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Ammonia synthesis reactors operate in conditions of high pressure and high temperature. Consequently, the flow inside these reactors always presents interaction between components in the feed mixture. A modeling accounts these interactions with pressure, temperature and the molar fraction is essential to converter simulation more realistic. The compositional approach based on cubic equations of state provides the influences of the component of a gas mixture using mixing rules and binary interaction parameters. This multicomponent description makes the model more robust and reliable for properties mixture prediction. In this work, two models of ammonia synthesis reactors were simulated: adiabatic and autothermal. The fitted expression of Singh and Saraf was used. The adiabatic reactor model presented a maximum relative error of 1.6% in temperature and 11.4% in conversion while the autothermal reactor model presents a maximum error of 2.7% in temperature, when compared to plant data. Furthermore, a sensitivity analysis in input variables of both converter models was performed to predict operational limits and performance of the Models for Ammonia Reactor Simulation (MARS).

In ammonia synthesis, fixed bed reactors are always used. Only one reaction occurs in the gas phase using iron catalyst particles [

N 2 + 3H 2 ↔ 2NH 3 ,Δ H r o = − 45 .94 kJ / mol of NH 3 (1)

The reaction is exothermic in pressures from 150 to 300 atm, due to the decrease in mole numbers. Moreover, the temperature range is 600 to 800 K. After all, even with an exothermic reaction, the reaction rate in converters must be high. The High Pressure and High Temperature (HPHT) conditions in gas phase make properties in reactive fluid temperature vary too much along the converter. Some examples are density, fugacity, chemical activity and heat capacity.

The mathematical modeling of ammonia converters uses experimental rate expressions. They generally contain partial pressures [

After a few years, many researchers continued to use Temkin and Pyzhev rate in their calculations [

Dyson and Simon [

However, in previous publications, the fugacity coefficients were derived from a correlation that they varied with temperature and pressure, but not composition [

Therefore, a more sophisticated model can be used to provide a multicomponent description. This method is the principle of the compositional approach: the reactant fluid present changes of properties influenced not only by pressure and temperature but also by composition and intermolecular forces. The last and more important part is computed due to mixing rules in cubic EoS calculations. Furthermore, two facts reinforce the use of a compositional approach in ammonia synthesis: 1) the molecules in the gas phase are smaller and 2) the high-pressure deviates gas from ideal treatment, approximating gas molecules.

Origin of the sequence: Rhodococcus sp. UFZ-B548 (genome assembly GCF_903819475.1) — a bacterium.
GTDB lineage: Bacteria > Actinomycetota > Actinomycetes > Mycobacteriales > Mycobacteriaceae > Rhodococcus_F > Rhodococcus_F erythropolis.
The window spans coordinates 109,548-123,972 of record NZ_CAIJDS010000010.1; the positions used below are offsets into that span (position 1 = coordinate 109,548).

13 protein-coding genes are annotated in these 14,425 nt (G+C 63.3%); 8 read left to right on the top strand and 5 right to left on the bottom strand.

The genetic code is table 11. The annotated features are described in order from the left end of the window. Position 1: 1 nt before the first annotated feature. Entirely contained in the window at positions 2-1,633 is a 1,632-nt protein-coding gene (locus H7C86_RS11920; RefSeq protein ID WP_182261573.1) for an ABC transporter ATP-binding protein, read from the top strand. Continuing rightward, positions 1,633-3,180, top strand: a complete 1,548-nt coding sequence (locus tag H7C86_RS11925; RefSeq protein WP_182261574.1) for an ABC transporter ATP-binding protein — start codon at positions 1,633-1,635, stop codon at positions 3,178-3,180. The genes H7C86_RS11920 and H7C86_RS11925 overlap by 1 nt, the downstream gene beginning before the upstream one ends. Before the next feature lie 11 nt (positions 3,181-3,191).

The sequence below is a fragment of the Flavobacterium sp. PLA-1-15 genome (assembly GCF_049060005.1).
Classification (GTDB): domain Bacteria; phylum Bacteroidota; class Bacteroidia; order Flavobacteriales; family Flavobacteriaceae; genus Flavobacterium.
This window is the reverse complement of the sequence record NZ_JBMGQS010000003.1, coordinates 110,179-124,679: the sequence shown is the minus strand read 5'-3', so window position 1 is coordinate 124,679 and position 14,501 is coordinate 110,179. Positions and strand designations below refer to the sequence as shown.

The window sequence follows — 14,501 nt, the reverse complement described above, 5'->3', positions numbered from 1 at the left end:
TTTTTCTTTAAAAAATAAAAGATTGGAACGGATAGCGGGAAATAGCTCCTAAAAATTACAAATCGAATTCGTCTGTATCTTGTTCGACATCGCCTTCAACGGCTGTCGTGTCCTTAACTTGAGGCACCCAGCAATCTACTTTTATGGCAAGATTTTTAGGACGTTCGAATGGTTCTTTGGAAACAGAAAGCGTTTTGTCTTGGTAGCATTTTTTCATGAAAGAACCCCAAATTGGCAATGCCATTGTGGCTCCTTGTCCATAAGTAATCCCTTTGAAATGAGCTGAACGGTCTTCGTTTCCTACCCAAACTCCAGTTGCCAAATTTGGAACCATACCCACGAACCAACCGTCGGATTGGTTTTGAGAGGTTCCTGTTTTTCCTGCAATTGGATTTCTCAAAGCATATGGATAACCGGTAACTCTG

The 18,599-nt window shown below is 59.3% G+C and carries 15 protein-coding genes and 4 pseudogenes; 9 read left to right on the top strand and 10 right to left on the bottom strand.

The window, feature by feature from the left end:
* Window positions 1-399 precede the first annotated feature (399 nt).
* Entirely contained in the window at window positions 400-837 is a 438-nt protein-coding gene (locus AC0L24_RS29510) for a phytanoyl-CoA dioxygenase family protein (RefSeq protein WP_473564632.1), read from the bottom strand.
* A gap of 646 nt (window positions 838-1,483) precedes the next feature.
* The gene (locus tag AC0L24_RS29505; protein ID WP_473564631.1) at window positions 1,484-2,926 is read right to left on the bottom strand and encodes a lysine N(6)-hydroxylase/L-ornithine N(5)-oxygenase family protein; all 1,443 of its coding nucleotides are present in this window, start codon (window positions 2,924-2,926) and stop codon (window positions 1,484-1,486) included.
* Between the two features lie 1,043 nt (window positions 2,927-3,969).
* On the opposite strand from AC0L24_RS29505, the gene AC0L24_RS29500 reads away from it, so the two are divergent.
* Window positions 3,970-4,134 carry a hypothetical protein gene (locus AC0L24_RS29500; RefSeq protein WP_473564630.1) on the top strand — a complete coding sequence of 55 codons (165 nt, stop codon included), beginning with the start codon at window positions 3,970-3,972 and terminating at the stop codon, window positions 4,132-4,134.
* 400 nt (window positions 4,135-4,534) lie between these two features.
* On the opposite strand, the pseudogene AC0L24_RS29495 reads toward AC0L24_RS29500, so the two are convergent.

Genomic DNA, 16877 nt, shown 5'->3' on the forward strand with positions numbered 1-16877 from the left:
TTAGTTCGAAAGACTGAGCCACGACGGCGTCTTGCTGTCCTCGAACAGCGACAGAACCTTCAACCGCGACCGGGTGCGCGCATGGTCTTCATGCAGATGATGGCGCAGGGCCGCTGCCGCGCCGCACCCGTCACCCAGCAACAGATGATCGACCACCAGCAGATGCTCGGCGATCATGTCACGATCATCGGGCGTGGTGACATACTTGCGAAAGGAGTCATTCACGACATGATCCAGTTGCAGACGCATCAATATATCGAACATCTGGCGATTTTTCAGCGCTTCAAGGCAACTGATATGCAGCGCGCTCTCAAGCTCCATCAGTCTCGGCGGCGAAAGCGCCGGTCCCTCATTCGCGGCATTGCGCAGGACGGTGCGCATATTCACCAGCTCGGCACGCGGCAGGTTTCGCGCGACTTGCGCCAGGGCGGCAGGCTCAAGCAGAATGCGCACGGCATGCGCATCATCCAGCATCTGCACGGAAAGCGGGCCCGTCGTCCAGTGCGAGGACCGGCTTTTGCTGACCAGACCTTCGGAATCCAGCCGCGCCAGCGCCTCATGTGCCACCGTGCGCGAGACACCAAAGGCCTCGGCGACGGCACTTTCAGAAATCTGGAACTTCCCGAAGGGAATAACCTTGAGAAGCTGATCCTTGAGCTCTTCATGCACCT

As most of substances are non-polar (except for NH_{3}) and gases are at HPHT conditions, the Peng-Robinson (PR) and Soave-Redlich-Kwong (SRK) cubic EoS are chosen to model the system. Therefore, the EoS approach will replace the previous activities used in reaction rate. As discussed above, these models present a more reliable theory and a molecular formulation.

The main objectives of this work are: validate of two ammonia reactor models with plant data (adiabatic and autothermal); use a fitted reaction rate using a compositional approach; solve mass, energy and momentum balances in PFR model in steady-state and present a study of parametric sensitivity in input variables of ammonia converters.

The SRK [

p = R T v − b − a ( v + δ 1 b ) ( v + δ 2 b ) (2)

For the results of this work, only PR-EoS was used, with the parameters δ 1 = 1 + 2 0.5 and δ 2 = 1 + 2 0.5 . Defining the following Equations (3) to (5) below:

A = a p ( R T ) 2 (3)

b = b p R T (4)

Z = p v R T (5)

and substituting into Equation (2), as described at Barbosa Neto [

Z 3 + [ ( δ 1 + δ 2 − 1 ) B − 1 ] Z 2 + [ A + δ 1 δ 2 B 2 − ( δ 1 + δ 2 ) B ( B + 1 ) ] Z − [ A B + δ 1 δ 2 B 2 ( B + 1 ) ] = 0 (6)

The van der Waals one-fluid mixing rules are used for the energy A, and for the volume B, parameters of the EoS, are expressed by Equations (7) and (8), respectively.